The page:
“To Be or Not to Be? That Is the Question.”
No, actually, that’s not the question. The question is, “rest and be healed or not rest and heal?”
What are you getting at? I’m sitting here in a cabin at 7,464′ just northeast of Colorado Springs, 60 hours away from the IRONMAN 70.3 Boulder, wondering if my choice was the right one.
Who heads into their “A” race, having not run for a month? Me, that’s who! What? Why? The timing of that little calf “tweak” was interesting. Had it been a week closer to this race, not running ’til the race would have been a no-brainer. Had that slight strain been a week or two further out from this race, there would have been time to get back into some easy running and not lose that much fitness. What to do?
More than 50% of runners/triathletes in any calendar year deal with injuries. When we’re pushing the envelope in training and racing as much as possible, we live close to that red line of injury. Stay just below the line, and you’re fine, ready to kill it. Cross over that little red line and, “Ouch!” The challenge is that we don’t know exactly where that line is. Yes, we learn over the years what we think we’re capable of handling in training, but most personality types who do these crazy events aren’t good at holding back.
So, Saturday will be four weeks, four and half to be exact of no running. My calf felt sore after an 11-mile run four and a half weeks ago. The next day it was sorer, so I did some self-PT on it. Then went in and got some treatment and then I did something stupid. I raced the Sunday following that “little ouch.” I was signed up for the Shawnee Mission Olympic Triathlon in Kansas City. Already paid, hotel secured, etc. “I’ll be fine,” I told myself.
Shawnee Mission is a good race. Tough, but well run. There were some challenges, though. Almost half the swim was straight into the sun, and the bike is a multi-loop 4 ½ mile course with several very steep ups and screaming fast downs. I’ve been on flatter roller coasters. On the run, I started out very slowly to ease in to so as not to aggravate the calf. The second mile was mostly downhill. No problem. In the third mile, I started to feel it. Slowly the pain increased. Rats! Now, what to do?
Interestingly enough, I had taken a wrong turn on the run and ended up back at the start/finish area, having only covered three miles. (That’s a story for another blog.) At that point, I should have stepped off the course, taken a DNF, and called it a day, ending any further aggravation. But I thought, “Hey, let’s head back out on the course and cover 1.55 miles, turn around and come back, making it a full 10K and get a finish.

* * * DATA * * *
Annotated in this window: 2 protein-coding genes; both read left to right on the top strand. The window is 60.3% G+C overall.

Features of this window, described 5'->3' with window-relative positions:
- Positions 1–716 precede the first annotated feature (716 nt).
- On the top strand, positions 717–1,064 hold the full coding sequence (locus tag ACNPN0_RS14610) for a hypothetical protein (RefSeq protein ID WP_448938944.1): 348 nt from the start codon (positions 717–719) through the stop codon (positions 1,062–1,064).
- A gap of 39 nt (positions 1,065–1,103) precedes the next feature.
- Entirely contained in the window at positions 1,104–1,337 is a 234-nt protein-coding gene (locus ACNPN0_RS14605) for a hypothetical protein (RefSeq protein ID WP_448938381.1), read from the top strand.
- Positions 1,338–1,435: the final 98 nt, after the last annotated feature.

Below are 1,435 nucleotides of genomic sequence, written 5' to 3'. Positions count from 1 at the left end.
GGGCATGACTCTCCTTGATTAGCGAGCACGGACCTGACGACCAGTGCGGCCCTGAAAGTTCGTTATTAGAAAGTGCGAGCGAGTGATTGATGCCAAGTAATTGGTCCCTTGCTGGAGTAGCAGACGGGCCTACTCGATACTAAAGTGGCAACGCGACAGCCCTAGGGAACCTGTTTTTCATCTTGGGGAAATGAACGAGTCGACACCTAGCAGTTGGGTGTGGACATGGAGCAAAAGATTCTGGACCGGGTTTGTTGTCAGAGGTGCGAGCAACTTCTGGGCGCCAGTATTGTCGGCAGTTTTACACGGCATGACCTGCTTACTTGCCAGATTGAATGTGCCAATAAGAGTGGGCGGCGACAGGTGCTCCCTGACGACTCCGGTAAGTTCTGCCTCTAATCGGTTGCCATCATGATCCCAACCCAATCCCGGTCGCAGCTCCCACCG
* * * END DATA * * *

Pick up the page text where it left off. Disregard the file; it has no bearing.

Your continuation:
Being stupid, that’s what I did. I walked/jogged out and back and finished and yes, it hurt. In life, we’re supposed to finish what we start, right? It’s part of having solid character, right? Sometimes, it’s just dumb, as in this case. Yes, I won my age group. I also got last in my age group. You know what that means.
Four days was not enough to let whatever was wrong down there heal before the KC race. So, with four weeks ’til Boulder 70.3, what do I do? I decided that since I was an idiot before, I’d try to keep it to once a month and just rest the leg. Yes, I would be losing run fitness during those weeks, but hopefully, being fully healed for Boulder.
I did keep up with all my core and lower body strength work. I did water run. I did walk a lot. I did a LOT of PT on it. I ate every anti-inflammatory pill ever made. I wore compression sleeves and used my recovery boots. I used my Firefly devices. It took about ten days not to feel it when I walked and then another ten days not to feel it when I did PT on it. So now, 60 hours out, what will happen?
Short answer is, I have no idea. It’s strange to start a race having no idea how it will unfold injury-wise. I know I’m ready for a good swim and pretty solid bike. Training has gone great in those area. But, when I get off the bike, I have no idea if I’ll make it a mile, 4 miles, 8 miles or the whole 13. No idea. Again, a strange feeling. I am hoping and praying for the best, though.
Lessons I’m reminded of:
• Always err on the safe side of training, especially if it’s mid-season and you’ve got big races coming up.
• Don’t let your “B” and “C” races destroy your “A” race by being too competitive and stupid.
• Better to skip a race and not further injure yourself. Go volunteer instead or do the Aqua-Bike or a team relay.
• Trust your base. If you’ve had good training in any given year, you’ll not lose all your fitness in a few weeks (though you will lose some).
• Do what you CAN do. Water run, elliptical machine, stair stepper, fast walking, etc. If the injury is running-related, swim and bike more. Keep up or even increase the strength/resistance work.
• If it hurts to do it, don’t do it.
• Adjust your race expectations and just go have fun.
Well, we’ll see what happens. Several friends from Omaha are also doing this race, so good encouragement should be shouted to each other out there. I’ll really need it, and if things go sideways on me, I’ll be a cheerleader for the rest of them. Either way, it’s going to be OK!